AUGUSTA — When Michael “Shu” and Lina Michaud started the Greater Augusta Back to School Program supply drive five years ago with 150 backpacks to give out, after 30 minutes there was not even a pencil.

The next year, after doubling their efforts, they still ran out of supplies.

What they thought would be a “one-and-done” event turned into an annual school supply drive, expanding nearly 100% in size over the past five years.

On Sunday, the Michauds and their team of volunteers will give out 1,000 backpacks to children in the greater Augusta-area for the start of the school year. The drive-through event will take place from 1 p.m. to 3 p.m. at the Augusta Civic Center. Children have to be present in the car in order to receive a backpack.

“Our goal is to make sure every student who starts school in September, as far as their supplies go, are on an even playing field,” Michael Michaud said. “We want to give them the tools they need to succeed.

Sunday’s event is the culmination of a year-long effort and $21,000 in donations. The goal was to raise $30,000, but Michael Michaud said if they include cash donations along with donated items, the total may be closer to $30,000 from the community. It will equal around 1,000 backpacks to give out to students in all grade levels. Michael Michaud said they used school supply list from the local schools to stuff the backpacks.


The Greater Augusta Back to School Program received the Mayor’s Recognition of Excellence — the REX award — at last week’s Augusta City Council meeting.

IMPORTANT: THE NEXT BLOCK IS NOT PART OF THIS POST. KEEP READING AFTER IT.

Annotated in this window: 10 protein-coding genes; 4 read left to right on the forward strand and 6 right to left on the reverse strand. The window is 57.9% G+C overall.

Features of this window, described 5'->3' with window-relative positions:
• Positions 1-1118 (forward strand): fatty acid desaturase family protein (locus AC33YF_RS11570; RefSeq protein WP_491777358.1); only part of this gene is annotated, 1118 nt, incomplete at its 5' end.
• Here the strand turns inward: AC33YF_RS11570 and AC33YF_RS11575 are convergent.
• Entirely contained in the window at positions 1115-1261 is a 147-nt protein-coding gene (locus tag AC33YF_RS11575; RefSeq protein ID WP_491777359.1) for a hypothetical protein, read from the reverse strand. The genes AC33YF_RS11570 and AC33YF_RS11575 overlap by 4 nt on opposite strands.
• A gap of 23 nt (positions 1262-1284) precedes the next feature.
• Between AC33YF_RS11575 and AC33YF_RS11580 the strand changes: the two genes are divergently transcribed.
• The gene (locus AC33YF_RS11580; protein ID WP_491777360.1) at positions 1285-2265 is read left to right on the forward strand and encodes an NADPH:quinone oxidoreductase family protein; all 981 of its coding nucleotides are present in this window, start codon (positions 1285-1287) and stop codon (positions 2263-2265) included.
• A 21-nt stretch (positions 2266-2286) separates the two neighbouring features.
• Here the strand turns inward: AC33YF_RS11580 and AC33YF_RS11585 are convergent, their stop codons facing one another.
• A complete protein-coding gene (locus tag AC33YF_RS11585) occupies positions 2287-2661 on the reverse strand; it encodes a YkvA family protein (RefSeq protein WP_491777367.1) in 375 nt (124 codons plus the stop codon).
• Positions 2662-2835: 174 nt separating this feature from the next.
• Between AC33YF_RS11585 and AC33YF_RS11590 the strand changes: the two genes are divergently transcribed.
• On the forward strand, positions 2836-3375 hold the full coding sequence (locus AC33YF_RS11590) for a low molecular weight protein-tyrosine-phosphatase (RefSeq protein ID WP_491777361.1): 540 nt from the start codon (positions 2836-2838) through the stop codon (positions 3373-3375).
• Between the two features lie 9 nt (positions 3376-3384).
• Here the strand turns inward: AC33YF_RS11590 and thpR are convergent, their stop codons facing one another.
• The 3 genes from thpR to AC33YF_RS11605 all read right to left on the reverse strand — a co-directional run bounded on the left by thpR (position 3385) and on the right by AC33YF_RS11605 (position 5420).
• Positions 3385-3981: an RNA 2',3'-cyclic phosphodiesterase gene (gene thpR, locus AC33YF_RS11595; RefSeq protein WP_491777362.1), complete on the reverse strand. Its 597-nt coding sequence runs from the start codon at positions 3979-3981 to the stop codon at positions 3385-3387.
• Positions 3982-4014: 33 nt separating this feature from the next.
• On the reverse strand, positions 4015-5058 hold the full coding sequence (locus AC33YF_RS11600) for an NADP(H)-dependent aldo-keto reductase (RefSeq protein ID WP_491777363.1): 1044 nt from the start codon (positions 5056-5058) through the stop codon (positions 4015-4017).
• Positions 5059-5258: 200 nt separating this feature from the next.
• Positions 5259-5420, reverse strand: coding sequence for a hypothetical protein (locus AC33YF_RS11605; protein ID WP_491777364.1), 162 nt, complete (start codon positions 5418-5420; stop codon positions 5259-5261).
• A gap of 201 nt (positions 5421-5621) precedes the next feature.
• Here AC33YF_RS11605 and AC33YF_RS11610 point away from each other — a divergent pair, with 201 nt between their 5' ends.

A girl receives a backpack full of school supplies Aug. 16, 2020, during a giveaway at the Augusta Civic Center. Andy Molloy/ Kennebec Journal

Michaud credits his wife for coming up with the idea for the program.

When she saw the Elks Lodge in Augusta was giving out $1,500 grants five years ago, she obtained one and thought to purchase backpacks and supplies for students in the area. That money, along with a few other donations, funded the start of the program and gave 150 students backpacks that first year.

They saw the need for the program and ran it again the following year, with more donations and help from the community.

Soon enough, the program grew out of the Elks Lodge from the number of items donated, and became a nonprofit along with community partnerships, including one with Hannaford. The grocery store will hand out healthy bags of food to participants who attend the event Sunday.

Now, other towns and cities in the area have started their own programs similar to the greater Augusta program.


“There is a clear need,” Michaud said. “We see a need in almost every community.”

And it didn’t stop there — when the coronavirus pandemic hit, the supply drive turned into an actual drive-through. The program gave out 750 backpacks last year.

Michael Michaud said equipping students with tools and school supplies will translate into the classroom and said 60% of students in the Augusta-area will start school at a poverty level. He gave the example of students who goes into class with a new backpack, highlighters and pencils can “hang their heads high.”

With tools to success, Michael Michaud believes students are the “future of the community.”

If all goes well, he said, and the pandemic is a “thing of the past,” the program would like to expand and offer free haircuts, eye exams, among other free services for children in the area. Michael Michaud said his time on the Augusta Board of Education and his current city council position made him open to his surroundings and made him want to “grow a program to help every kid in every aspect to make sure they have every opportunity to succeed.”

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